Since Nippon TV is reportedly already paying 20 million yen to just three celebrities out of dozens that might appear, you can see how this suspicious spending is causing some controversy. In fact, when this information was released, the negative publicity spread like wildfire on social media, where many called the show hypocritical.

Because of this, many celebrities are rejecting offers to become the “Charity Runner”, citing it strange that they should get paid to participate in a fundraiser. Those that have accepted in recent years are one-hit wonders or new celebrities whose success may be thanks to their appearance on Nippon TV’s programming, and who, as a result, might find it more difficult to refuse.

Even fledgling celebrities are not interested in participating in this part of the show, though, because not only is it a truly difficult and time-consuming experience–they have to train with a marathon trainer for months before the airing of the show–, being the charity runner has come to have little value, even for newbies.

That’s in part thanks to the timing of the show–it’s on the weekend, which is the most lucrative time for celebrities, as it’s apparently when there are the most paying gigs. Celebrities can work at one or two sets on a Saturday and make more money, plus get better air time by appearing more than once on television. For those who are charity minded, they can later donate money in their private time, which is even better for their social image.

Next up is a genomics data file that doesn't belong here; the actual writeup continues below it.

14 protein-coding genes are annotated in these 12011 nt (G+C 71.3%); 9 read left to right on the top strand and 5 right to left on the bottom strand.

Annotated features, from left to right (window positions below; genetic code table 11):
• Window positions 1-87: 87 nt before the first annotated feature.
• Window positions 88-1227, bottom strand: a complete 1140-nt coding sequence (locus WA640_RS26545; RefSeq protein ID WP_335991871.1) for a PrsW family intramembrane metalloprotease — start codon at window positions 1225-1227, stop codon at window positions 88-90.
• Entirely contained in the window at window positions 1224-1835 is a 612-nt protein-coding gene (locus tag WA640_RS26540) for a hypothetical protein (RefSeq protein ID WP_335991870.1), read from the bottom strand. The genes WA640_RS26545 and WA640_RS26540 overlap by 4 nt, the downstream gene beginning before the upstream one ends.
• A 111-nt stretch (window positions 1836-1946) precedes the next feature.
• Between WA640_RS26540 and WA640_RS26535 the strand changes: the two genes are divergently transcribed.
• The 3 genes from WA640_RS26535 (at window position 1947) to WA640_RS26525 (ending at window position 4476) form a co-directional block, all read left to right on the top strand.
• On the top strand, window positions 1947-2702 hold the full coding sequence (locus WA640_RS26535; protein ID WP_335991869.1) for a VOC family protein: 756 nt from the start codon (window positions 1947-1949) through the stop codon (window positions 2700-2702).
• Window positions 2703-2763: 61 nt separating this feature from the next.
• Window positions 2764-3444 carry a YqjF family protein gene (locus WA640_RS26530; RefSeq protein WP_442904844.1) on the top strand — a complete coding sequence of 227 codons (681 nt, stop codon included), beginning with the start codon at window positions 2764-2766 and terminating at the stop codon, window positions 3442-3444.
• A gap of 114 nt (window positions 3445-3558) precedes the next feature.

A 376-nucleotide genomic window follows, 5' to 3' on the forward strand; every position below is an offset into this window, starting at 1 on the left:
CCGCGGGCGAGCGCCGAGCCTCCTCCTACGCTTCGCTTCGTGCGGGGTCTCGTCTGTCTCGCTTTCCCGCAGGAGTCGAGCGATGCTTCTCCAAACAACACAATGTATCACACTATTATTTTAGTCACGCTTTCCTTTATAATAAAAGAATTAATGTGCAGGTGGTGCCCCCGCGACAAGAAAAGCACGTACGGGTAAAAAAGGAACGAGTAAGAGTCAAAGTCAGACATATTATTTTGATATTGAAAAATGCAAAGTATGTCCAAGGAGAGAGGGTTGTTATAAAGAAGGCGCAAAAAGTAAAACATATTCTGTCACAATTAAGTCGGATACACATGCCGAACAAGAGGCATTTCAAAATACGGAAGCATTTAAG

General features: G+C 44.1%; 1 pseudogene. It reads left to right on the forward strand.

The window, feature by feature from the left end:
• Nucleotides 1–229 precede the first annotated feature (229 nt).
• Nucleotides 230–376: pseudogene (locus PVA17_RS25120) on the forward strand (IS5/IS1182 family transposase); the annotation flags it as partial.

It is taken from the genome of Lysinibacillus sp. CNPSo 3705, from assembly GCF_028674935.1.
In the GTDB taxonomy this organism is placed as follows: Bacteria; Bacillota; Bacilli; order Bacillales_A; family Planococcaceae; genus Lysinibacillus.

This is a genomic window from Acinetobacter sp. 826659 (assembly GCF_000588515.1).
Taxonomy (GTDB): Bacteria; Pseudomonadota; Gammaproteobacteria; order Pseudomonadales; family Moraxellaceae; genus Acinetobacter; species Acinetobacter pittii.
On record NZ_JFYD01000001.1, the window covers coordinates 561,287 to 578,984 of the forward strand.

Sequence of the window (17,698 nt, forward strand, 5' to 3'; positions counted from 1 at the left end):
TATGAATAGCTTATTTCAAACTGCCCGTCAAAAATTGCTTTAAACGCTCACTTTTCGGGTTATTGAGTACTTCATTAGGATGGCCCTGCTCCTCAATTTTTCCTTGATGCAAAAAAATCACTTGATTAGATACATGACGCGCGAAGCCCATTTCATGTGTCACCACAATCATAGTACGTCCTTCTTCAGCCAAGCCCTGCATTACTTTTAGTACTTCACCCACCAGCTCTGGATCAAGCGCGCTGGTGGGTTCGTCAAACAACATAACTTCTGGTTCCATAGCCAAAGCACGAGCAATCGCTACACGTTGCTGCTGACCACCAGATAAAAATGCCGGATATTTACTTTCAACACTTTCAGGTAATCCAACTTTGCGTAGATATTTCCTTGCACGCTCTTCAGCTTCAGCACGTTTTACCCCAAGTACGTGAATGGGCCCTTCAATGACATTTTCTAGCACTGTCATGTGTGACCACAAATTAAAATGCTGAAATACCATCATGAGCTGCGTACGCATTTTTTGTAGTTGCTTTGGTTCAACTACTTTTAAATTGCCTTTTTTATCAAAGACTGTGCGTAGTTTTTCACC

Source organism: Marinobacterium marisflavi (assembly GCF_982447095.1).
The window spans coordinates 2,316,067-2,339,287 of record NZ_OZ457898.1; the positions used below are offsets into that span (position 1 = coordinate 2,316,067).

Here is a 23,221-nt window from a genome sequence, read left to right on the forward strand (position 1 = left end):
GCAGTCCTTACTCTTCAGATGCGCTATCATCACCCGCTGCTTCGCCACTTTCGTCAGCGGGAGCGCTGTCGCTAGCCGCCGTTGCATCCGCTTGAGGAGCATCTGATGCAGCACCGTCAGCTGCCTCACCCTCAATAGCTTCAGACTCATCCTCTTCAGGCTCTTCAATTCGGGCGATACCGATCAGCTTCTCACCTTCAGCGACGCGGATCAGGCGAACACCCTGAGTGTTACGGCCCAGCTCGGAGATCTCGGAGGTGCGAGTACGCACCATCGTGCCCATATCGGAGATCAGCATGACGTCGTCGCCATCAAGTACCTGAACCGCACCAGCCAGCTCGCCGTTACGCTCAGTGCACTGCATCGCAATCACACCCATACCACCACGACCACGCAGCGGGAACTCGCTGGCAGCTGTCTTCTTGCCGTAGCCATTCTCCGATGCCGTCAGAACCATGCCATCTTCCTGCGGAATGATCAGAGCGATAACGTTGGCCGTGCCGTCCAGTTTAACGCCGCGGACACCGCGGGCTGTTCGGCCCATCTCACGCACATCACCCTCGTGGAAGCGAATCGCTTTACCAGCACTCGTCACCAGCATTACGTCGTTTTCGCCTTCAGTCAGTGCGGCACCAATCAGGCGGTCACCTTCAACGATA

▼ A preview of this year’s 24-Hour Television, where popular Olympic ice skater Yuzuru Hanyu will apparently skate to Disney on Ice with children

24-Hour Television is even less appealing for celebrities because it is losing popularity among Japanese viewers. Many viewers these days dislike the show, which fills its more than 24 hours of content with emotionally charged drama specials, documentaries, and interviews with disaster victims or disadvantaged individuals. Some refer to it as “emotional porn”, since it capitalizes on sob stories and evoking emotional responses from viewers. Japanese viewers have already shown that they don’t like those kinds of segments, as revealed by a 2016 poll, which doesn’t bode well for the fate of the show.

▼ A segment about deaf children from the 2015 24-Hour Television, which is a good example of their typical heart-string-tugging media

24-Hour Television’s struggle to captivate audiences and gather donations, its shortage of willing celebrities, and its poor money management may lead the 40-year-old summer staple to its demise. Could it become another victim of a Japanese company’s refusal to adapt to changing markets and audiences, like the manga industry?

This year’s show, whose theme is “People who change lives”, and which will (hopefully) raise money for the flood-affected areas in Western Japan, will be aired live from 12 p.m. on August 25 to 7:20 p.m. on August 26. We’ll have to wait and see how this year’s show does to find out if it will survive to see another year.

Source: Yahoo! News via My Game News Flash
Top Image: 24 Hour Television
Insert Images: Pakutaso (12, 3)